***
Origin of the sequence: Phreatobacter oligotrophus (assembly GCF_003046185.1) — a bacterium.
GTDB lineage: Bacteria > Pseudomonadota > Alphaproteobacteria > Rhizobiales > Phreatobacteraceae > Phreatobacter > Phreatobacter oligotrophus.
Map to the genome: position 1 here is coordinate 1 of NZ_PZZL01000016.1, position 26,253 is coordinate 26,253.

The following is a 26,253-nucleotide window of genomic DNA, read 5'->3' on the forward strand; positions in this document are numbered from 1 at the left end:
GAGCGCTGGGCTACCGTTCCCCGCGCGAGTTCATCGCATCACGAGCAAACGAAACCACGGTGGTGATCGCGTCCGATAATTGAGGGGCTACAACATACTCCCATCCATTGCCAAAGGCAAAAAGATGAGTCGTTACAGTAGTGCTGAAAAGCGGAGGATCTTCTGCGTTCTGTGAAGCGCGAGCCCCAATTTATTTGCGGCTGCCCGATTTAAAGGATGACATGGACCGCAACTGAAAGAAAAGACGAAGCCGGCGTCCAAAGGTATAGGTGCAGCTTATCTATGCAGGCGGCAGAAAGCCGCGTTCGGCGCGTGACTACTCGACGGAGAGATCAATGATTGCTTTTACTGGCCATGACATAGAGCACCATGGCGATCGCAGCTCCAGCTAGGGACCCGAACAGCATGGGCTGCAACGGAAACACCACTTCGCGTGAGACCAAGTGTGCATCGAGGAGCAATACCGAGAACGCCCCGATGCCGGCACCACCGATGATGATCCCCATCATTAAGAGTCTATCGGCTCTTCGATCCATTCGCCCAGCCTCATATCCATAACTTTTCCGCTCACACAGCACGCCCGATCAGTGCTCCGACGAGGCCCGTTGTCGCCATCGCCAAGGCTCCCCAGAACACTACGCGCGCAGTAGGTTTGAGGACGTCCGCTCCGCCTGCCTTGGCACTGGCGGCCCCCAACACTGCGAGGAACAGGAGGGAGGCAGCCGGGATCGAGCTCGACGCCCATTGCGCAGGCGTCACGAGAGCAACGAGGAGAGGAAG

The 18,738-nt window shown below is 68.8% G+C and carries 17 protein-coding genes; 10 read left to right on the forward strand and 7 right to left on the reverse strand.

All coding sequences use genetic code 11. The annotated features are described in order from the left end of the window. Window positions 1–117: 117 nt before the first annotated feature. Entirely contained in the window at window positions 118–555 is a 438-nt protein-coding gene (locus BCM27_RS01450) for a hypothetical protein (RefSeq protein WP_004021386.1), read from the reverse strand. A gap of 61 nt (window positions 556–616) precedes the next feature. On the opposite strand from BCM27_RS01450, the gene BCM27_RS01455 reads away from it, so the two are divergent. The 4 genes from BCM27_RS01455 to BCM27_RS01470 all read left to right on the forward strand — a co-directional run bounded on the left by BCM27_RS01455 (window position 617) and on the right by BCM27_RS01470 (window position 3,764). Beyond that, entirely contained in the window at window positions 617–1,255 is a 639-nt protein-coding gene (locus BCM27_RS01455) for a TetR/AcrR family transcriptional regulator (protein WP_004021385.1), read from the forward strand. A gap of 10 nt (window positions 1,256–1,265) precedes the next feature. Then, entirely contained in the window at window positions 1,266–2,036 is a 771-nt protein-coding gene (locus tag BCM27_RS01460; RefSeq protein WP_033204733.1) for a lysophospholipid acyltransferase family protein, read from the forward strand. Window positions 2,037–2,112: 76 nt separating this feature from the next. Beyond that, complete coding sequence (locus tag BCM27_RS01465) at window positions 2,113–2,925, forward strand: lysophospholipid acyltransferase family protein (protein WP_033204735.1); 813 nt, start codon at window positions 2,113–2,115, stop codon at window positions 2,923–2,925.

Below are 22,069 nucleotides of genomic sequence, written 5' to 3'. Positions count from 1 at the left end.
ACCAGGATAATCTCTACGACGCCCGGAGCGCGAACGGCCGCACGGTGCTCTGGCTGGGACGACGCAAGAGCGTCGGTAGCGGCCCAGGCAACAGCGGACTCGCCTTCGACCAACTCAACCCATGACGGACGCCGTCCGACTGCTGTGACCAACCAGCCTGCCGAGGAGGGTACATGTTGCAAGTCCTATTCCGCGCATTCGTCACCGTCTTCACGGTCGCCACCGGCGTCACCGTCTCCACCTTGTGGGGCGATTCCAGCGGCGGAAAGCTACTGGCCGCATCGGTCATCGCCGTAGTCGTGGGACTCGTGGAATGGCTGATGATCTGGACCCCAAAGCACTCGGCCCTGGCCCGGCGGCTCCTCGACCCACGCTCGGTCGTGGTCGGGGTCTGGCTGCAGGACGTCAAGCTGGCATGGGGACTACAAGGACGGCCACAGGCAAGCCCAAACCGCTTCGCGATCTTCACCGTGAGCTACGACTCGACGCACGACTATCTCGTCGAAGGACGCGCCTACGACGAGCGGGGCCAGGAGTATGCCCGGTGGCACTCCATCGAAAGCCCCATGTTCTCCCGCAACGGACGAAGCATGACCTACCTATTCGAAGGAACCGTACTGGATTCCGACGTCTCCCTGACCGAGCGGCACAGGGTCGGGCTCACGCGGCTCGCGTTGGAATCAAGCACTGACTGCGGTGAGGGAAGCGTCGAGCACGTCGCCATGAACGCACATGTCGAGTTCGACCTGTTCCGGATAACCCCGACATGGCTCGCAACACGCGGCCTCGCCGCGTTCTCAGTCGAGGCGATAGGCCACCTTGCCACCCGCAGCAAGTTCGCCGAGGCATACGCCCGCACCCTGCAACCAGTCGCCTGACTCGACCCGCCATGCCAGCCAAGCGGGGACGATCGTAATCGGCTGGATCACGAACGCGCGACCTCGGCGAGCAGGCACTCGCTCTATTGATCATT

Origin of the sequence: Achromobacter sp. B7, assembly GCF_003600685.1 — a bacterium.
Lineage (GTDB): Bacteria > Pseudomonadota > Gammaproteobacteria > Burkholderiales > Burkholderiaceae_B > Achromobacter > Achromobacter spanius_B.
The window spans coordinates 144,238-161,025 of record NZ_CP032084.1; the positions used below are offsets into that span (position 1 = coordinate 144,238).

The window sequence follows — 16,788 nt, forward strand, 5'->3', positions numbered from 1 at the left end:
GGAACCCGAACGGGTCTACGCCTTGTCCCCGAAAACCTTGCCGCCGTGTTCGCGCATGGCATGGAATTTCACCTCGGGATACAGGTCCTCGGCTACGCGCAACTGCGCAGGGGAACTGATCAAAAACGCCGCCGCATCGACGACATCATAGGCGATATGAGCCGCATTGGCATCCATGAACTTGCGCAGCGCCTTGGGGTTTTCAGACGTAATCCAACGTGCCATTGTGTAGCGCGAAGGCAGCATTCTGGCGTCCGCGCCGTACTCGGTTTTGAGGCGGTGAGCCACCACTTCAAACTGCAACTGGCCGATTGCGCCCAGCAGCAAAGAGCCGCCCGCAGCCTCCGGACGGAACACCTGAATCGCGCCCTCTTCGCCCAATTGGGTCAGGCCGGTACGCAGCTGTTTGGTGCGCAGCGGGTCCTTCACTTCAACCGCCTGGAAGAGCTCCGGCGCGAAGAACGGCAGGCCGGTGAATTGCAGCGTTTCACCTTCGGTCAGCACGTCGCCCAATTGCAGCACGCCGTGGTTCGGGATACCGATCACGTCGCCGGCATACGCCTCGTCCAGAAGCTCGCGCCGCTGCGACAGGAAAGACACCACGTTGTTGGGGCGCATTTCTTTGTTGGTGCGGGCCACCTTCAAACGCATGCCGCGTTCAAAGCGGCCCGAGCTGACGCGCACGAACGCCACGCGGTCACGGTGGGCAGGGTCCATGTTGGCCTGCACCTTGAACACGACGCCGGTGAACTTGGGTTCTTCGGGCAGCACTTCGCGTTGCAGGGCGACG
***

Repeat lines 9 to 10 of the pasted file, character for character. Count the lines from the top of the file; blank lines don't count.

ACCAGGATAATCTCTACGACGCCCGGAGCGCGAACGGCCGCACGGTGCTCTGGCTGGGACGACGCAAGAGCGTCGGTAGCGGCCCAGGCAACAGCGGACTCGCCTTCGACCAACTCAACCCATGACGGACGCCGTCCGACTGCTGTGACCAACCAGCCTGCCGAGGAGGGTACATGTTGCAAGTCCTATTCCGCGCATTCGTCACCGTCTTCACGGTCGCCACCGGCGTCACCGTCTCCACCTTGTGGGGCGATTCCAGCGGCGGAAAGCTACTGGCCGCATCGGTCATCGCCGTAGTCGTGGGACTCGTGGAATGGCTGATGATCTGGACCCCAAAGCACTCGGCCCTGGCCCGGCGGCTCCTCGACCCACGCTCGGTCGTGGTCGGGGTCTGGCTGCAGGACGTCAAGCTGGCATGGGGACTACAAGGACGGCCACAGGCAAGCCCAAACCGCTTCGCGATCTTCACCGTGAGCTACGACTCGACGCACGACTATCTCGTCGAAGGACGCGCCTACGACGAGCGGGGCCAGGAGTATGCCCGGTGGCACTCCATCGAAAGCCCCATGTTCTCCCGCAACGGACGAAGCATGACCTACCTATTCGAAGGAACCGTACTGGATTCCGACGTCTCCCTGACCGAGCGGCACAGGGTCGGGCTCACGCGGCTCGCGTTGGAATCAAGCACTGACTGCGGTGAGGGAAGCGTCGAGCACGTCGCCATGAACGCACATGTCGAGTTCGACCTGTTCCGGATAACCCCGACATGGCTCGCAACACGCGGCCTCGCCGCGTTCTCAGTCGAGGCGATAGGCCACCTTGCCACCCGCAGCAAGTTCGCCGAGGCATACGCCCGCACCCTGCAACCAGTCGCCTGACTCGACCCGCCATGCCAGCCAAGCGGGGACGATCGTAATCGGCTGGATCACGAACGCGCGACCTCGGCGAGCAGGCACTCGCTCTATTGATCATT

Origin of the sequence: Achromobacter sp. B7, assembly GCF_003600685.1 — a bacterium.